By Linda Grand Hayward CivicSpark Fellow

Oro Loma Sanitary District is experimenting with a new innovative project that uses local plants to clean wastewater and provide a barrier against sea level rise. I went with City of Hayward employees to learn more about this unique and experimental project.  As a CivicSpark AmeriCorps Fellow, I am working for the City of Hayward and the Hayward Area Shoreline Planning Agency (HASPA) to help the City plan for and adapt to inevitable sea level rise.  HASPA is a joint powers agency of representatives from the Hayward Area Recreation and Park District, East Bay Regional Park District, and the City of Hayward. Jason Warner, General Manager at the Oro Loma Sanitary District, gave HASPA members a tour of the new and innovative Oro Loma Ecotone project. This pilot project, a horizontal levee, uses vegetation on a slope to process wastewater from the treatment plant and can act as a barrier against flooding and sea level rise. 

Hayward’s shoreline is prone to sea level rise and the State’s latest report suggests that the Bay Area will experience 7.2 inches to 13.2 inches of sea level rise by 2050. This amount of sea level rise will increase the risk of flooding for adjacent shoreline properties and saltwater marshes in Hayward.  The King Tides of today will be the new normal of the future. To address this consequence of climate change, The City of Hayward will need to protect the shoreline by using a variety of adaptation methods. When protecting the shoreline, the City will have to consider the numerous stakeholders and assets, including critical tidal marshes, the Bay Trail, and nearby industrial buildings. The City is currently researching different adaptation possibilities, so we were very excited to learn more about the horizontal levee Ecotone pilot project because it uses natural elements to protect areas inland from sea level rise and flooding.

Not only does the Ecotone project look much nicer than a typical concrete levee, it also serves multiple purposes. Jason started the tour by pointing out the Wastewater Treatment Plant processes an average of 12.4 million gallons per day and serves around 46,000 households. We then started walking on a path where to the right you could see a freshwater wetland that is used for excess storage during the winter wet season. Jason explained that treated wastewater, right before the last step of disinfection, is pumped through this freshwater wetland to remove nitrogen and other nutrients that we do not want to enter the Bay.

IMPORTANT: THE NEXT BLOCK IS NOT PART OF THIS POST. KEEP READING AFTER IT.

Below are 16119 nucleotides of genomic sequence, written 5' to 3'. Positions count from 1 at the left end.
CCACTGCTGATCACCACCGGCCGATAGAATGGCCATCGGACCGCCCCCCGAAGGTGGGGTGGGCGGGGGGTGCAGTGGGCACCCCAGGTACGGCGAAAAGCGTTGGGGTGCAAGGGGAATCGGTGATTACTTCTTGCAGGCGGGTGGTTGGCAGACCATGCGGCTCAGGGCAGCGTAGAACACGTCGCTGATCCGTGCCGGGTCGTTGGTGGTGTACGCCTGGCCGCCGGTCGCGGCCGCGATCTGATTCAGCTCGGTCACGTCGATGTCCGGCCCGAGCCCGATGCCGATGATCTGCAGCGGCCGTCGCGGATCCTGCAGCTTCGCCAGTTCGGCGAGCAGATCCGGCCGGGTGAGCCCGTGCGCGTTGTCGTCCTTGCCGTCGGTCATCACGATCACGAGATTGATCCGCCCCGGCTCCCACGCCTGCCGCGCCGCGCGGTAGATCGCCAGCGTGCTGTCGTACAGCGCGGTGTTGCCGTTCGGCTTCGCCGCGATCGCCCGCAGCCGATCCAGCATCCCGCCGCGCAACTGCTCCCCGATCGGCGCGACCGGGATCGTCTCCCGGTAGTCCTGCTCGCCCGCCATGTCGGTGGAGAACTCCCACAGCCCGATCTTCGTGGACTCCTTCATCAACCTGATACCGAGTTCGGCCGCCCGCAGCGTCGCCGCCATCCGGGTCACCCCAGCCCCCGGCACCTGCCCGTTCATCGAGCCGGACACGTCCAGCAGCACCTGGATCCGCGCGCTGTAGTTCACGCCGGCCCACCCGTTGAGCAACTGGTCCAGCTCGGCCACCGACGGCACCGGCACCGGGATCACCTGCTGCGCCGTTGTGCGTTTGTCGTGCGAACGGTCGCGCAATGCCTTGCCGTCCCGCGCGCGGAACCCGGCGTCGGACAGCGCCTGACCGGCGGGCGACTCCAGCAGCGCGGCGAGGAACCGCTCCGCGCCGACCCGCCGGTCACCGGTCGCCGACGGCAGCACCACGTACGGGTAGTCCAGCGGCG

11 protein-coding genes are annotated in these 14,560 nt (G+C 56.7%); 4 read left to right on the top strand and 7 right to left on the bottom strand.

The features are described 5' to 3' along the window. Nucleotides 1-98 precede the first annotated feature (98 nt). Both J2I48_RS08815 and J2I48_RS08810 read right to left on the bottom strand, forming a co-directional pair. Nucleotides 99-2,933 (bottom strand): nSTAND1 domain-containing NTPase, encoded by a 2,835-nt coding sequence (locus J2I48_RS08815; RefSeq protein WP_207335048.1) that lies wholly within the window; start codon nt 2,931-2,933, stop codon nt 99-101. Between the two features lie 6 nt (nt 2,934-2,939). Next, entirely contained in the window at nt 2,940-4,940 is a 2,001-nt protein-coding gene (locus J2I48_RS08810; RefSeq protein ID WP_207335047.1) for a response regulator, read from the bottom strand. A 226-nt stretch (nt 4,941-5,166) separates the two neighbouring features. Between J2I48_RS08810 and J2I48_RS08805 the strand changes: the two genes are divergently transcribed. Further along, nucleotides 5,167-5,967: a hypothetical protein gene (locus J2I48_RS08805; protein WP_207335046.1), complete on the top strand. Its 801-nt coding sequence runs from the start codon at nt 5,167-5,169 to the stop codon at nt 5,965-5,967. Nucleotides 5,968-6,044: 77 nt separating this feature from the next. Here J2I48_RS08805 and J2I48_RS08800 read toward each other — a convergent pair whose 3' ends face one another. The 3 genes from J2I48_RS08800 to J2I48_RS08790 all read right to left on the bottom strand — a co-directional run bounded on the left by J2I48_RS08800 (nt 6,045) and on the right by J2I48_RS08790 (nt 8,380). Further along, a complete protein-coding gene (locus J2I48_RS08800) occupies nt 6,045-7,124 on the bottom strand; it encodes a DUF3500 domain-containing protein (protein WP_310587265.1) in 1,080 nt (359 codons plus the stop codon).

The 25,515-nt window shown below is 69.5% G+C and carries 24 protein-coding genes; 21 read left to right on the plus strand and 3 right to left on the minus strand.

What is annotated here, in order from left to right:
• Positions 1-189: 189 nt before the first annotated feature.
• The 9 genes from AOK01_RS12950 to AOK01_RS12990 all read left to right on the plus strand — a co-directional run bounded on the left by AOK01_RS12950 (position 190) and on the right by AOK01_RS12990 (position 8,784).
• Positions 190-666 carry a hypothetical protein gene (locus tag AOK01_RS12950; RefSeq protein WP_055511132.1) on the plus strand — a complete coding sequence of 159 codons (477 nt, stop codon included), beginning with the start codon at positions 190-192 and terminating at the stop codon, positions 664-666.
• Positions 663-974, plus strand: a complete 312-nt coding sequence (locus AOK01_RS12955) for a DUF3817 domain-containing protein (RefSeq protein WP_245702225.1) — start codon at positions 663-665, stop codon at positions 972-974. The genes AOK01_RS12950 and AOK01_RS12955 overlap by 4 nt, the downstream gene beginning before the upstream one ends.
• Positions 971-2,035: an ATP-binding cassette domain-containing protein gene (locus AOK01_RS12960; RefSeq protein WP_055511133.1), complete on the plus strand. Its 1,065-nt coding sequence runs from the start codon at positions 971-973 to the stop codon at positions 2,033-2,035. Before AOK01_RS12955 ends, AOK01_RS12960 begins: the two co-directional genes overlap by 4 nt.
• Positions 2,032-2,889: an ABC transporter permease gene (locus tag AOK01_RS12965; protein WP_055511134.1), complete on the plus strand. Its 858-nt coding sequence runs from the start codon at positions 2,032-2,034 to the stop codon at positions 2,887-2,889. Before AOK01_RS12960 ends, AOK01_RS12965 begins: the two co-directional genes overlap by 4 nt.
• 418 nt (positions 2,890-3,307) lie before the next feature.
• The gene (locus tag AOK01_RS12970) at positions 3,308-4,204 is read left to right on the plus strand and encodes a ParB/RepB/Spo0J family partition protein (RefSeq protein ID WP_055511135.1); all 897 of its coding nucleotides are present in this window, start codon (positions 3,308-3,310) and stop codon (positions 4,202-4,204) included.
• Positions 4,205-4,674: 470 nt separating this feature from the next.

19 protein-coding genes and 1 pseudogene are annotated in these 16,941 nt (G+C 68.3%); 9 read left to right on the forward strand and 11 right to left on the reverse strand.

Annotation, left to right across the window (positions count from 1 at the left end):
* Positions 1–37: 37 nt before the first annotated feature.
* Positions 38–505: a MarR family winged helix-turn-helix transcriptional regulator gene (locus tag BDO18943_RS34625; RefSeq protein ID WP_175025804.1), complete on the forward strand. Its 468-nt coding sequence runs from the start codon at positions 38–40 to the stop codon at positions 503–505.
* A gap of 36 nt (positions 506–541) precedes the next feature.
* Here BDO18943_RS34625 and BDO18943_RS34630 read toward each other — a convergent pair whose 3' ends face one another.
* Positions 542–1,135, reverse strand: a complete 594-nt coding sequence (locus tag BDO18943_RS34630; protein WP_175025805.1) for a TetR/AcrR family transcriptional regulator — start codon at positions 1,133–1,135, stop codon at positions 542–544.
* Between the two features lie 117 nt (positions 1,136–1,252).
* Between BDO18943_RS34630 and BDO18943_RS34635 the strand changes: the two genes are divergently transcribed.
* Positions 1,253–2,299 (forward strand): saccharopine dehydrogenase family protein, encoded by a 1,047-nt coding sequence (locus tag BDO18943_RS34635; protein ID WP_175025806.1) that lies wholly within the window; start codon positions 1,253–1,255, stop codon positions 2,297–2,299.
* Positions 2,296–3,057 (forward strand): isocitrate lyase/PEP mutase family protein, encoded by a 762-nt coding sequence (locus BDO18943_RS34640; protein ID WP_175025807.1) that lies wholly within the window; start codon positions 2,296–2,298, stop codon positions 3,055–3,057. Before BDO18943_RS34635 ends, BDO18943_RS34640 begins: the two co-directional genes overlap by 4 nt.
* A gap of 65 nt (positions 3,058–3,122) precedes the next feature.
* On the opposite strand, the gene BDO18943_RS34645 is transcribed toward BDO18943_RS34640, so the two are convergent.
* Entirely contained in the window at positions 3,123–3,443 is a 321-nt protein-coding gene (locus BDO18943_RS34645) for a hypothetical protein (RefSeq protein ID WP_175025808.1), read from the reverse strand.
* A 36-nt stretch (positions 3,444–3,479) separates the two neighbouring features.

Next, the water is sent to the Ecotone slope that consists of dry native plants. The Ecotone slope consists of 70,000 natural plants in 12 beds that were planted by local volunteers. Oro Loma Sanitary District is working with UC Berkeley to research how well these native plants can remove nitrogen and traces of pharmaceuticals. Wastewater Treatment Plants are not typically designed to remove pharmaceuticals which makes this service by the wetland even more exciting. The experiment is divided into four different combinations of soil type, plant species and watering processes. Researchers are testing the water and soil to figure out what combination is most effective. Jason explained how these plants are working so well at removing nitrogen from the water that they are testing it to see if they can bypass the wetland upstream and just use this dry area for nutrient removal. This slope of native plants is not only making our water cleaner, but it may one day help lessen wave impacts associated with sea level rise. 

Oro Loma is setting an example with this ecological solution that helps treat wastewater and helps protect land from sea level rise. The Ecotone pilot project is currently being tested and monitored but there are still some kinks to work out before large-scale implementation of a horizontal levee. For example, more research must be done to see how we can incorporate tidal habitats along these natural slopes. In addition, Jason mentioned they are currently having trouble pumping large amounts of water into these wetlands. Engineers will have to develop better systems that allow more wastewater to be pumped to make this system more efficient.

 It is important to think about new and innovative ways the City of Hayward can adapt to sea level rise and hopefully, if the Ecotone project continues to be successful, horizontal levees will be part of that solution. HASPA and the City of Hayward are working on developing a plan to adapt to sea level rise and we really enjoyed learning about and touring the Ecotone project. 

If you are interested in seeing this project for yourself or want more information on the project you can visit the Oro Loma Sanitary District website.